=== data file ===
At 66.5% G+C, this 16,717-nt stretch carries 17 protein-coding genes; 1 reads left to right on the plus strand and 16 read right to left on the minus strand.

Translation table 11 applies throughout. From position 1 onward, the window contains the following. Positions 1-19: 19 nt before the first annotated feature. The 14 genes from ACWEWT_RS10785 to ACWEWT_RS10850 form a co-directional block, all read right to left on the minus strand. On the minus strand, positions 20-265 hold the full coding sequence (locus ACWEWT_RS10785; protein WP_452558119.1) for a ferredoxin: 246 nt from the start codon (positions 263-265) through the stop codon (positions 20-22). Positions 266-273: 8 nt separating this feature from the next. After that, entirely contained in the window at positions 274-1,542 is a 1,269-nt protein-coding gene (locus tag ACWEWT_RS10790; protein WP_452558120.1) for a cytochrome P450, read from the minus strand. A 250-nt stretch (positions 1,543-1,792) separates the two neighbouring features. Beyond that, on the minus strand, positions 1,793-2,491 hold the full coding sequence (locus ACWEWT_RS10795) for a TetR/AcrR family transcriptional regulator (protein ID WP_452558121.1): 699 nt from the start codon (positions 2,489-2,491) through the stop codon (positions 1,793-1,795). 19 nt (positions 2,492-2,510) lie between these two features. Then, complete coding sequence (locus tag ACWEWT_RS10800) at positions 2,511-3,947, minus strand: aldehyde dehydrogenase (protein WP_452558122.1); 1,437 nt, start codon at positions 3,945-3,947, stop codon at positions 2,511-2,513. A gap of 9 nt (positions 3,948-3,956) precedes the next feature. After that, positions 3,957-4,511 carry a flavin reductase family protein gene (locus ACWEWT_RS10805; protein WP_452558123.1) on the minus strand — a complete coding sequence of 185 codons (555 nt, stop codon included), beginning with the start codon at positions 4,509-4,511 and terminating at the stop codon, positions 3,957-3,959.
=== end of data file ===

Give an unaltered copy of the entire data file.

At 66.5% G+C, this 16,717-nt stretch carries 17 protein-coding genes; 1 reads left to right on the plus strand and 16 read right to left on the minus strand.

Translation table 11 applies throughout. From position 1 onward, the window contains the following. Positions 1-19: 19 nt before the first annotated feature. The 14 genes from ACWEWT_RS10785 to ACWEWT_RS10850 form a co-directional block, all read right to left on the minus strand. On the minus strand, positions 20-265 hold the full coding sequence (locus ACWEWT_RS10785; protein WP_452558119.1) for a ferredoxin: 246 nt from the start codon (positions 263-265) through the stop codon (positions 20-22). Positions 266-273: 8 nt separating this feature from the next. After that, entirely contained in the window at positions 274-1,542 is a 1,269-nt protein-coding gene (locus tag ACWEWT_RS10790; protein WP_452558120.1) for a cytochrome P450, read from the minus strand. A 250-nt stretch (positions 1,543-1,792) separates the two neighbouring features. Beyond that, on the minus strand, positions 1,793-2,491 hold the full coding sequence (locus ACWEWT_RS10795) for a TetR/AcrR family transcriptional regulator (protein ID WP_452558121.1): 699 nt from the start codon (positions 2,489-2,491) through the stop codon (positions 1,793-1,795). 19 nt (positions 2,492-2,510) lie between these two features. Then, complete coding sequence (locus tag ACWEWT_RS10800) at positions 2,511-3,947, minus strand: aldehyde dehydrogenase (protein WP_452558122.1); 1,437 nt, start codon at positions 3,945-3,947, stop codon at positions 2,511-2,513. A gap of 9 nt (positions 3,948-3,956) precedes the next feature. After that, positions 3,957-4,511 carry a flavin reductase family protein gene (locus ACWEWT_RS10805; protein WP_452558123.1) on the minus strand — a complete coding sequence of 185 codons (555 nt, stop codon included), beginning with the start codon at positions 4,509-4,511 and terminating at the stop codon, positions 3,957-3,959.